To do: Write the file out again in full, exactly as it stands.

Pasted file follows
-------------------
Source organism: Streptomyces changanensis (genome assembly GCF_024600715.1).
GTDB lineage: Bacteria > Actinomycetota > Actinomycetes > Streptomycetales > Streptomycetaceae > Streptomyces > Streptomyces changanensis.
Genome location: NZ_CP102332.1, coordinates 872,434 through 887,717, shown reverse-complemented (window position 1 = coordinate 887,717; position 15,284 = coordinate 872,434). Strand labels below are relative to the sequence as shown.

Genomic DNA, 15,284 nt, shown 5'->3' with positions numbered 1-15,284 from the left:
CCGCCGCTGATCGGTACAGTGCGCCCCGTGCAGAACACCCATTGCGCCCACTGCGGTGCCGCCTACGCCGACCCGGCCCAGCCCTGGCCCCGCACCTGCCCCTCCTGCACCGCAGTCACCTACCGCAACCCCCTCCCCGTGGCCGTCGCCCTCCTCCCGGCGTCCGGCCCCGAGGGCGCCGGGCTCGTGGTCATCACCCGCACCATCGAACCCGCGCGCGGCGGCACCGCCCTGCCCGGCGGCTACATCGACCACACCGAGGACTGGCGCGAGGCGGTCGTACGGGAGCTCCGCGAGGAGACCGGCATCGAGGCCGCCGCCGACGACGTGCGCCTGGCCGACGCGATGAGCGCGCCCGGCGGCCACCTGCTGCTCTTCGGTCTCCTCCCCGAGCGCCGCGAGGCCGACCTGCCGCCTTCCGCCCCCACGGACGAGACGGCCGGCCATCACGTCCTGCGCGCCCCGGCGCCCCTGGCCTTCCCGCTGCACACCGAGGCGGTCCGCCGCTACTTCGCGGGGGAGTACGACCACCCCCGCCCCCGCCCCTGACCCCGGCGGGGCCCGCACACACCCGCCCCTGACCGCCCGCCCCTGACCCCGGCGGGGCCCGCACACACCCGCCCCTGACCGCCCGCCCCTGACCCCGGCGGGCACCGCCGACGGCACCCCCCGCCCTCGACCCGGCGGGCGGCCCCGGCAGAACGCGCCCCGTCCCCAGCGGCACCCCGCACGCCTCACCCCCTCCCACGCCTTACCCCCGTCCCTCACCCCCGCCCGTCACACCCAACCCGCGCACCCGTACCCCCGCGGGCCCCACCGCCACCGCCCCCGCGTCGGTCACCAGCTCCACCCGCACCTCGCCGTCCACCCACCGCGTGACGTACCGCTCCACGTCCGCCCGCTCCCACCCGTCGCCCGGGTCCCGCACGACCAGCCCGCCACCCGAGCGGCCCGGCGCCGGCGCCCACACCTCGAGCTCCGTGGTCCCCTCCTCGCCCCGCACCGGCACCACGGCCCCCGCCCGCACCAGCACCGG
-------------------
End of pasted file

Source organism: Streptomyces changanensis (genome assembly GCF_024600715.1).
GTDB lineage: Bacteria > Actinomycetota > Actinomycetes > Streptomycetales > Streptomycetaceae > Streptomyces > Streptomyces changanensis.
Genome location: NZ_CP102332.1, coordinates 872,434 through 887,717, shown reverse-complemented (window position 1 = coordinate 887,717; position 15,284 = coordinate 872,434). Strand labels below are relative to the sequence as shown.

Genomic DNA, 15,284 nt, shown 5'->3' with positions numbered 1-15,284 from the left:
CCGCCGCTGATCGGTACAGTGCGCCCCGTGCAGAACACCCATTGCGCCCACTGCGGTGCCGCCTACGCCGACCCGGCCCAGCCCTGGCCCCGCACCTGCCCCTCCTGCACCGCAGTCACCTACCGCAACCCCCTCCCCGTGGCCGTCGCCCTCCTCCCGGCGTCCGGCCCCGAGGGCGCCGGGCTCGTGGTCATCACCCGCACCATCGAACCCGCGCGCGGCGGCACCGCCCTGCCCGGCGGCTACATCGACCACACCGAGGACTGGCGCGAGGCGGTCGTACGGGAGCTCCGCGAGGAGACCGGCATCGAGGCCGCCGCCGACGACGTGCGCCTGGCCGACGCGATGAGCGCGCCCGGCGGCCACCTGCTGCTCTTCGGTCTCCTCCCCGAGCGCCGCGAGGCCGACCTGCCGCCTTCCGCCCCCACGGACGAGACGGCCGGCCATCACGTCCTGCGCGCCCCGGCGCCCCTGGCCTTCCCGCTGCACACCGAGGCGGTCCGCCGCTACTTCGCGGGGGAGTACGACCACCCCCGCCCCCGCCCCTGACCCCGGCGGGGCCCGCACACACCCGCCCCTGACCGCCCGCCCCTGACCCCGGCGGGGCCCGCACACACCCGCCCCTGACCGCCCGCCCCTGACCCCGGCGGGCACCGCCGACGGCACCCCCCGCCCTCGACCCGGCGGGCGGCCCCGGCAGAACGCGCCCCGTCCCCAGCGGCACCCCGCACGCCTCACCCCCTCCCACGCCTTACCCCCGTCCCTCACCCCCGCCCGTCACACCCAACCCGCGCACCCGTACCCCCGCGGGCCCCACCGCCACCGCCCCCGCGTCGGTCACCAGCTCCACCCGCACCTCGCCGTCCACCCACCGCGTGACGTACCGCTCCACGTCCGCCCGCTCCCACCCGTCGCCCGGGTCCCGCACGACCAGCCCGCCACCCGAGCGGCCCGGCGCCGGCGCCCACACCTCGAGCTCCGTGGTCCCCTCCTCGCCCCGCACCGGCACCACGGCCCCCGCCCGCACCAGCACCGG